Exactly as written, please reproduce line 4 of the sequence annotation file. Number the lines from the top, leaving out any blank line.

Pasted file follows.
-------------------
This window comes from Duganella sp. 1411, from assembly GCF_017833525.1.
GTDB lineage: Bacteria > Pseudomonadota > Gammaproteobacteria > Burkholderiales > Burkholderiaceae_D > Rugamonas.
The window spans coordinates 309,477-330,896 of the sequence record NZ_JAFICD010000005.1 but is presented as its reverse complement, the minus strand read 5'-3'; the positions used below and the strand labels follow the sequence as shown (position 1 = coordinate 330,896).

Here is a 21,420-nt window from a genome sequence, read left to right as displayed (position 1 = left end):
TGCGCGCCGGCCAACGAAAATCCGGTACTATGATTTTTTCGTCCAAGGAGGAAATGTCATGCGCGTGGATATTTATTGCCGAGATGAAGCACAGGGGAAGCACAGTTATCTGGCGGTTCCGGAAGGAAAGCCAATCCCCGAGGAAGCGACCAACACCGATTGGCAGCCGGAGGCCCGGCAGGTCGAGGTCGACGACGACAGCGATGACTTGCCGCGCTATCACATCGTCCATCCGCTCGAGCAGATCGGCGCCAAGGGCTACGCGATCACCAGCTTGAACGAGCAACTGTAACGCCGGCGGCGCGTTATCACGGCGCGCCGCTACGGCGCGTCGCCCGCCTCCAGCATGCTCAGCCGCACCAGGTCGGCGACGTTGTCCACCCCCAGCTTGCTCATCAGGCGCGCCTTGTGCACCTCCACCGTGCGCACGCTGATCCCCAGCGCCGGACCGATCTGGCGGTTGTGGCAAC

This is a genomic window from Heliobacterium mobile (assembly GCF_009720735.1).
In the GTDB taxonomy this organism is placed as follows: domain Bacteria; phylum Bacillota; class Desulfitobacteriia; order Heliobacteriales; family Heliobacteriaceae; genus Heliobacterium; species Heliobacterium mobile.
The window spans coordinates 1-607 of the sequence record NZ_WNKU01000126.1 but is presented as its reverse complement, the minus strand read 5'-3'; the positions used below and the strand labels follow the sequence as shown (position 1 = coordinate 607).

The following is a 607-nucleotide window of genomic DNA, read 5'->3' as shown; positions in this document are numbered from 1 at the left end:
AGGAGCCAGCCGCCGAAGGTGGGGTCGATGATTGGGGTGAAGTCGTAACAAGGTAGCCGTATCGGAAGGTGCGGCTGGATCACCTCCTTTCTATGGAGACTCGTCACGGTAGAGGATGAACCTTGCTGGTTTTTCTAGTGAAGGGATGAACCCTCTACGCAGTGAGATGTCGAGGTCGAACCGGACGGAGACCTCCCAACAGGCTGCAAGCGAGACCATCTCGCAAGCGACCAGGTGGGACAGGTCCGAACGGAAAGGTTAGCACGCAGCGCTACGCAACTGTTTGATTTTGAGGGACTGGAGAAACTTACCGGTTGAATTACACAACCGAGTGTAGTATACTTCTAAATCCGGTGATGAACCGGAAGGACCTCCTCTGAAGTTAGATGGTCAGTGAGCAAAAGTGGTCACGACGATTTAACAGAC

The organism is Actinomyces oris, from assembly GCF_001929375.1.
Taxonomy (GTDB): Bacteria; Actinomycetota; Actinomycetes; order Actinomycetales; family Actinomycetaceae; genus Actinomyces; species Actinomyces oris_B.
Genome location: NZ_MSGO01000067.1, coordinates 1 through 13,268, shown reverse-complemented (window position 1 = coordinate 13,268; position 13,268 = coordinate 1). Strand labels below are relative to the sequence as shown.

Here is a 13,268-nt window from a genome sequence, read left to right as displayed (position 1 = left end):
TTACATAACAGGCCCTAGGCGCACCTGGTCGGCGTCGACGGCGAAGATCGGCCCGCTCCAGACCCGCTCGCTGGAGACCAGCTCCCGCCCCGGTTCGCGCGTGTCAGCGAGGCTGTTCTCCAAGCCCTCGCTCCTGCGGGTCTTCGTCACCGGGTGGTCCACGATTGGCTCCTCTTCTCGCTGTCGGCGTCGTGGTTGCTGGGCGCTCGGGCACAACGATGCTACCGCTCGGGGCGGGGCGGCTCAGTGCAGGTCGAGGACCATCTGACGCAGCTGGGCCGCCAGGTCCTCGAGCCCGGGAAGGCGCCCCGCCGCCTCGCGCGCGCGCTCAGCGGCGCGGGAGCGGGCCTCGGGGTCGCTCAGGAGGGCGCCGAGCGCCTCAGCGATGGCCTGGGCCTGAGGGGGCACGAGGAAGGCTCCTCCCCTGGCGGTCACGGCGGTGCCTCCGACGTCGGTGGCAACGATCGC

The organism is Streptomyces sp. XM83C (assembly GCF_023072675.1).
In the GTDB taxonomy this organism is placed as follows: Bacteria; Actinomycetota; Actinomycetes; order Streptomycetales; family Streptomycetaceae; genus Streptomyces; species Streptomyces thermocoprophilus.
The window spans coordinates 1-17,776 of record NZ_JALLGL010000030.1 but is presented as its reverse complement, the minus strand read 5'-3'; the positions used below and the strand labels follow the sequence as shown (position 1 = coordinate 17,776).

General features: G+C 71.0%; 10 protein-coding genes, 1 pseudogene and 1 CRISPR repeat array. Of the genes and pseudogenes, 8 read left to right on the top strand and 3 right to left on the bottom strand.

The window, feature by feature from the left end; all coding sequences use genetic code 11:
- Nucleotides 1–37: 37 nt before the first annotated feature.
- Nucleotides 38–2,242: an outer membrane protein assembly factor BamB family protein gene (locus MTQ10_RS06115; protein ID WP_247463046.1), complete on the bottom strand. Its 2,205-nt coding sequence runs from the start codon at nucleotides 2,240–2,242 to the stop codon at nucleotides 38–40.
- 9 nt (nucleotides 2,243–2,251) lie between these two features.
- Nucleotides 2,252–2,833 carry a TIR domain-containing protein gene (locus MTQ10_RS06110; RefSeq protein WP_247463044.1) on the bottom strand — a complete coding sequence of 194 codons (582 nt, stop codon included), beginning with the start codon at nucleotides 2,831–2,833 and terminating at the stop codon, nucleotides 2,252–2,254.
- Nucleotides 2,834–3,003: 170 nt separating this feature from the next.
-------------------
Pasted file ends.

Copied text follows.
Here is a 21,420-nt window from a genome sequence, read left to right as displayed (position 1 = left end):